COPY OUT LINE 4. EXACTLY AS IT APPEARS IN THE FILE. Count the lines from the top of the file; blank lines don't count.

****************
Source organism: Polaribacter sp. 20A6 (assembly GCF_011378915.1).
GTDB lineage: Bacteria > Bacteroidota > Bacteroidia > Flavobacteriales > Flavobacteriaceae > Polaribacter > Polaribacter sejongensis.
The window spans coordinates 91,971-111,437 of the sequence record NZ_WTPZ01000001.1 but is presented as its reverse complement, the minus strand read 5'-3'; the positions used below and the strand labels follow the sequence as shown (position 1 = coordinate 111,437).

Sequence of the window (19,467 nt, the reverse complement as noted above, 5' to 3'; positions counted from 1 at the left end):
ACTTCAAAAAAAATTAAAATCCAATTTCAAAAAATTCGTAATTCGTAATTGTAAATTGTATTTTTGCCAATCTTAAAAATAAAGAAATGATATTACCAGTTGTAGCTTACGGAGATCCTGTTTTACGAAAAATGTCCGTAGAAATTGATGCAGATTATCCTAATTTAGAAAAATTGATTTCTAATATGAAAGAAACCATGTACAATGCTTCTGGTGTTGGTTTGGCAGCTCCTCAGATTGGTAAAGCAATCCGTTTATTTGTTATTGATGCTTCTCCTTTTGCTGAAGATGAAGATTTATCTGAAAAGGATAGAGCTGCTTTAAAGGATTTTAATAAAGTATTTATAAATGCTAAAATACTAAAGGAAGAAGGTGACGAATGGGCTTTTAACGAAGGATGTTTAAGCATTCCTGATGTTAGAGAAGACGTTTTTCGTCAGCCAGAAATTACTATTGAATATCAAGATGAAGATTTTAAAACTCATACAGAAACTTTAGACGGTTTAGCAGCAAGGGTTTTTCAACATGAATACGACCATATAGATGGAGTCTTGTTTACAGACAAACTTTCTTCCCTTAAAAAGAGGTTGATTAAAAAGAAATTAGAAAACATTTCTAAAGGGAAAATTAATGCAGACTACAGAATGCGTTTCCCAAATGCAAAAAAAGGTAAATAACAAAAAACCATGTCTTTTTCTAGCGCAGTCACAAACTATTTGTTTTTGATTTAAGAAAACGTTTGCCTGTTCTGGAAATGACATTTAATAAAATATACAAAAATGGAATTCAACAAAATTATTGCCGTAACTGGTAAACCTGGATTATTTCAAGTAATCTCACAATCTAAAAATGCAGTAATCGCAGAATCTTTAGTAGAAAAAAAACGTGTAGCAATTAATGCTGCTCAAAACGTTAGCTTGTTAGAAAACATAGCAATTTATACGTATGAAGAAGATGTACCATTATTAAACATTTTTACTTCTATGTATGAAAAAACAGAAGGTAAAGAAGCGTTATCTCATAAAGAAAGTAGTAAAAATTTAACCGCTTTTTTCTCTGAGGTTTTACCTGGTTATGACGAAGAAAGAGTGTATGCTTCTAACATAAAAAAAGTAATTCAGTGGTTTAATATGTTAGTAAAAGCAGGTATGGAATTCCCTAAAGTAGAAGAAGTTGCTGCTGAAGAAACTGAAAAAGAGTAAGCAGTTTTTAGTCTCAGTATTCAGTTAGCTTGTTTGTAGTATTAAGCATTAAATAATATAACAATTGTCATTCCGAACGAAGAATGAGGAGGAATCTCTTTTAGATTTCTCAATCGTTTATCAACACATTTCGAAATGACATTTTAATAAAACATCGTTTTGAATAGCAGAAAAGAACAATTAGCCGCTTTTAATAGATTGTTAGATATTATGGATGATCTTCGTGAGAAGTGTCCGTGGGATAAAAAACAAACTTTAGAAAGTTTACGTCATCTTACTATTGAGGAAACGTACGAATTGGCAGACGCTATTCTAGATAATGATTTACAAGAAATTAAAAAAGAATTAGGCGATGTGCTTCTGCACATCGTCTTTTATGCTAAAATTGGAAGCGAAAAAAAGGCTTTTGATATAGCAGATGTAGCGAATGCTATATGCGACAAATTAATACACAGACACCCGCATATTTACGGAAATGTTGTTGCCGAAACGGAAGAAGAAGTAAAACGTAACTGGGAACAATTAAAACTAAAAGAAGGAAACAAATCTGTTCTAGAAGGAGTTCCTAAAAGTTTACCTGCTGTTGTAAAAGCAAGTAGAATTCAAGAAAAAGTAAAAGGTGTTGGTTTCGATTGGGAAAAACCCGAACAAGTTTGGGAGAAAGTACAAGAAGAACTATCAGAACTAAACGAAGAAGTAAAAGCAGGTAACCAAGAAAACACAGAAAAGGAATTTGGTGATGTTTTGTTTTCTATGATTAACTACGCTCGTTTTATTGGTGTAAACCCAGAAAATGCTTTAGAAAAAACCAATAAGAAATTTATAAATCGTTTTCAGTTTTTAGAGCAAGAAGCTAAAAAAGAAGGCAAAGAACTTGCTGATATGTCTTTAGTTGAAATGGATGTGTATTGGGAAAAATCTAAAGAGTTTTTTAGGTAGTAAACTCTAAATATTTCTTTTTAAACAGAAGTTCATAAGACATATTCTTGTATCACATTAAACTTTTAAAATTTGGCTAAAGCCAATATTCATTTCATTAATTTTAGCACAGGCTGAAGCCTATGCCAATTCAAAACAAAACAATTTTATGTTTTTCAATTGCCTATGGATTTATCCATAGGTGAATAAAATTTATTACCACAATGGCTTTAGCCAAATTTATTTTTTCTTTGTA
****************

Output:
Sequence of the window (19,467 nt, the reverse complement as noted above, 5' to 3'; positions counted from 1 at the left end):